On the Atlantic and Gulf Coasts from Maine to Louisiana, NOAA Fisheries works in partnership with state agencies to gather recreational catch information through the Access Point Angler Intercept Survey, or APAIS.
Samplers are assigned to a publicly accessible fishing site during a specific time of day. Their job is to interview and count each angler coming in from a fishing trip, regardless of whether the angler caught any fish. During an interview, samplers measure and weigh all landed fish, and ask for the number and species of fish that were released.
A team of trained field samplers conducts the angler catch surveys. States either manage their own survey programs, which puts them in charge of hiring and overseeing their field samplers, or work with our federal contractor on behalf of NOAA Fisheries.
Samplers are given an assignment to visit predetermined sites in a specific order on a specific day and time. Each assignment is produced by a computer model that randomly selects sites based on certain characteristics. This ensures we get a representative sample of all types of fishing activity.
Sampling Date: June 24, 2016
Time Interval: 2:00 p.m. to 8:00 p.m.
Site Cluster: 2 sites, medium pressure
Arrive at Site 1 in cluster. Unpack gear and prepare to begin assignment. At 2:00 p.m., begin counting and interviewing all anglers. After three hours, depart site.
Arrive at Site 2 in cluster (after drive time). Count and interview all anglers. At 8:00 p.m., conclude interviews and depart site. Assignment is complete.
Field samplers are not permitted on private property, which means we only interview anglers at public fishing access points like state-operated piers, boat ramps, and parks. We have an ongoing study comparing fishing at both private and public sites to find out if there are differences, like catch rates or species targeted, that might impact our catch estimates. The results of this study may lead to further improvements to our angler catch survey if necessary.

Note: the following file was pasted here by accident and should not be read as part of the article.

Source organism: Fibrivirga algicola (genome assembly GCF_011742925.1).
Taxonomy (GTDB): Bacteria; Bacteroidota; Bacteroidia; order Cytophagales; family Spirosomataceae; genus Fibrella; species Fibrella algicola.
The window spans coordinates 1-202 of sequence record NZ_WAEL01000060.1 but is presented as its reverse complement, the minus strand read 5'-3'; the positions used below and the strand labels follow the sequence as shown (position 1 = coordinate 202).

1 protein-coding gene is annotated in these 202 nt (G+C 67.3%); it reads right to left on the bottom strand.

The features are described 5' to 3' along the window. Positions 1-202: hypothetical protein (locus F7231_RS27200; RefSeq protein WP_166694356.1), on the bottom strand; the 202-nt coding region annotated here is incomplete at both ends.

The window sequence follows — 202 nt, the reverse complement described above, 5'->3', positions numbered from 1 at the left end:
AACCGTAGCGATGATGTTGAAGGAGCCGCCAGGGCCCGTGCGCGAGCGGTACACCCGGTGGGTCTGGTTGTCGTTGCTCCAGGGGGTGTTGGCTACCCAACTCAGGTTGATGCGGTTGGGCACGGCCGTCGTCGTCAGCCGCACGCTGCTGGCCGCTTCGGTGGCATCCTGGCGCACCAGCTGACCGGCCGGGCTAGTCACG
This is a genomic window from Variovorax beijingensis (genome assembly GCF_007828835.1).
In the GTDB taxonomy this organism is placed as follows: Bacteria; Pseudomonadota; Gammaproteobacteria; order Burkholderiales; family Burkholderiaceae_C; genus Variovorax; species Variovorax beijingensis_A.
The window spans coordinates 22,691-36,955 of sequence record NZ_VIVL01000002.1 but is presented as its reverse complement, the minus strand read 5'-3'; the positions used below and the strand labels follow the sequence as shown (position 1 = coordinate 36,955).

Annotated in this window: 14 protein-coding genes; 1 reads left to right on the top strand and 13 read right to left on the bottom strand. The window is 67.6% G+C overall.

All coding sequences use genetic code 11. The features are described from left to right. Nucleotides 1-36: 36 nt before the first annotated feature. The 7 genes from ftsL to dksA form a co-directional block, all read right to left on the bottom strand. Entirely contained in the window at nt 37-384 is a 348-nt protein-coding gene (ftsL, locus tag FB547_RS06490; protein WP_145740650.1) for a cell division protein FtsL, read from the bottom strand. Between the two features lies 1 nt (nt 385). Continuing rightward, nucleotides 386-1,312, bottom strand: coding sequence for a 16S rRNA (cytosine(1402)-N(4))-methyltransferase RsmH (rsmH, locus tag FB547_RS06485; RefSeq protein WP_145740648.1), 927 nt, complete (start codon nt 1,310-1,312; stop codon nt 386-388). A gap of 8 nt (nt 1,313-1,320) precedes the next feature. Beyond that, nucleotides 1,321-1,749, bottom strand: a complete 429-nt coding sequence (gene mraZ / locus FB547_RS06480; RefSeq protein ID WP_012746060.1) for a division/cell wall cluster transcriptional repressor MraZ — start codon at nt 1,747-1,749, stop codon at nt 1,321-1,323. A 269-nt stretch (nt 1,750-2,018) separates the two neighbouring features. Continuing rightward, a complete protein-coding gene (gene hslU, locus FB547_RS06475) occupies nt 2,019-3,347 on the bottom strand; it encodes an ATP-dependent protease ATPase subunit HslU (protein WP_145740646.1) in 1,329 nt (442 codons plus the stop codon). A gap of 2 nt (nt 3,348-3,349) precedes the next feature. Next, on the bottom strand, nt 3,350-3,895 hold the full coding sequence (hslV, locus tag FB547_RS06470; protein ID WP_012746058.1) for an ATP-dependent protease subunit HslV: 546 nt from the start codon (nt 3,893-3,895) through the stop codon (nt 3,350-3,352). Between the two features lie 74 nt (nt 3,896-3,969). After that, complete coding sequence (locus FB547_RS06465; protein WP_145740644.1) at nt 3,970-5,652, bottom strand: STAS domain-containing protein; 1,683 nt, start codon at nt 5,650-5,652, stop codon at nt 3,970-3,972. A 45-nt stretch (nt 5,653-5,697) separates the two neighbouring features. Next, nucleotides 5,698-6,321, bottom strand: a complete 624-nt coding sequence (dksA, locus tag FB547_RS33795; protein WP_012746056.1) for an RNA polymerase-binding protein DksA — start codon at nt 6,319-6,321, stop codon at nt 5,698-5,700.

We need a representative sample of all fishing trips, including those where many fish were caught and those where none were caught. If we only sampled anglers who caught fish, our estimates would be skewed high. By sampling all types of trips, we gather information that truly reflects the fishing that’s occurring.
Strict adherence to the sampling design is imperative for collecting statistically sound data. This means a sampler is required to stay at a site for the duration of the assignment, even if there is little or no fishing activity there. This is a case where documenting no fishing activity is valuable data. It’s giving us a complete picture of what’s happening – or not happening – on the water.
In order for our survey to be statistically rigorous, field samplers must sample according to their pre-determined assignments. That includes cases of bad weather and natural disasters, unless it poses a threat to the safety of the sampler. No-fishing days are also reflected by our effort survey, which calls anglers on the phone to find out how many fishing trips they’ve taken recently.
Approximately 111,000 anglers are surveyed each year on the Atlantic and Gulf coasts. Catch data are combined with information from our effort surveys to produce an estimate of total catch. This estimate is then combined with other sources of information to assess the health of fish stocks, set catch limits, and make regulations.
Estimating total catch
Beginning in 2016, all the specially trained samplers who count your catch work for the marine fisheries agency in the state where you’ve been fishing, or where you end your trip if you’ve been fishing in federal waters. Using local samplers allows us to:
Many individuals and organizations play different roles in keeping our fisheries sustainable. As an angler, the data you provide to dockside samplers helps shape the science and management decisions that directly impact you.